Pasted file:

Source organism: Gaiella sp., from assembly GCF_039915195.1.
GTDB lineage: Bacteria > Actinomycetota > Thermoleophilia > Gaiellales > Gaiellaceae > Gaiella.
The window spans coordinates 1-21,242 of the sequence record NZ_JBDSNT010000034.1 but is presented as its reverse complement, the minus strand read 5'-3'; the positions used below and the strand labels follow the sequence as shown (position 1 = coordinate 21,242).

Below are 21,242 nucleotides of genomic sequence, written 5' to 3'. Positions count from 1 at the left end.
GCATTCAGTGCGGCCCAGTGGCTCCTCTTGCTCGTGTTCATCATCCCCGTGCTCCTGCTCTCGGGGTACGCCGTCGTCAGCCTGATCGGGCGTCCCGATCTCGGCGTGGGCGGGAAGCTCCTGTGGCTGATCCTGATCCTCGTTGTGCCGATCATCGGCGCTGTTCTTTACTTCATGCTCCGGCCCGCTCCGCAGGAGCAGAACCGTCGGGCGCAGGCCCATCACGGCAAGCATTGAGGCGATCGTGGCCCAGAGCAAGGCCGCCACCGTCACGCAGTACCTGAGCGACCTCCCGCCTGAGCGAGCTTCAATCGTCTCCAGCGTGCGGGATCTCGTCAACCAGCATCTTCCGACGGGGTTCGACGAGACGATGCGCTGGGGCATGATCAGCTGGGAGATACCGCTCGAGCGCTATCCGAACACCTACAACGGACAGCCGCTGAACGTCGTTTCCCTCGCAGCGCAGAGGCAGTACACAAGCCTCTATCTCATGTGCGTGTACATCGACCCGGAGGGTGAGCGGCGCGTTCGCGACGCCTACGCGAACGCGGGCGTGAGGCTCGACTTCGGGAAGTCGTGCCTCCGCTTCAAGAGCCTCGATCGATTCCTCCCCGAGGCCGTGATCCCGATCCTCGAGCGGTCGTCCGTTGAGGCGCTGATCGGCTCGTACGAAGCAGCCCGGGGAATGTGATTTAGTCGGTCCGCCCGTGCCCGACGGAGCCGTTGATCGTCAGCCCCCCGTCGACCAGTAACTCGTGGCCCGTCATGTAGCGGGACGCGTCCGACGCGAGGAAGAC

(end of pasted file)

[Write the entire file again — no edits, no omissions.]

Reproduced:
Source organism: Gaiella sp., from assembly GCF_039915195.1.
GTDB lineage: Bacteria > Actinomycetota > Thermoleophilia > Gaiellales > Gaiellaceae > Gaiella.
The window spans coordinates 1-21,242 of the sequence record NZ_JBDSNT010000034.1 but is presented as its reverse complement, the minus strand read 5'-3'; the positions used below and the strand labels follow the sequence as shown (position 1 = coordinate 21,242).

Below are 21,242 nucleotides of genomic sequence, written 5' to 3'. Positions count from 1 at the left end.
GCATTCAGTGCGGCCCAGTGGCTCCTCTTGCTCGTGTTCATCATCCCCGTGCTCCTGCTCTCGGGGTACGCCGTCGTCAGCCTGATCGGGCGTCCCGATCTCGGCGTGGGCGGGAAGCTCCTGTGGCTGATCCTGATCCTCGTTGTGCCGATCATCGGCGCTGTTCTTTACTTCATGCTCCGGCCCGCTCCGCAGGAGCAGAACCGTCGGGCGCAGGCCCATCACGGCAAGCATTGAGGCGATCGTGGCCCAGAGCAAGGCCGCCACCGTCACGCAGTACCTGAGCGACCTCCCGCCTGAGCGAGCTTCAATCGTCTCCAGCGTGCGGGATCTCGTCAACCAGCATCTTCCGACGGGGTTCGACGAGACGATGCGCTGGGGCATGATCAGCTGGGAGATACCGCTCGAGCGCTATCCGAACACCTACAACGGACAGCCGCTGAACGTCGTTTCCCTCGCAGCGCAGAGGCAGTACACAAGCCTCTATCTCATGTGCGTGTACATCGACCCGGAGGGTGAGCGGCGCGTTCGCGACGCCTACGCGAACGCGGGCGTGAGGCTCGACTTCGGGAAGTCGTGCCTCCGCTTCAAGAGCCTCGATCGATTCCTCCCCGAGGCCGTGATCCCGATCCTCGAGCGGTCGTCCGTTGAGGCGCTGATCGGCTCGTACGAAGCAGCCCGGGGAATGTGATTTAGTCGGTCCGCCCGTGCCCGACGGAGCCGTTGATCGTCAGCCCCCCGTCGACCAGTAACTCGTGGCCCGTCATGTAGCGGGACGCGTCCGACGCGAGGAAGAC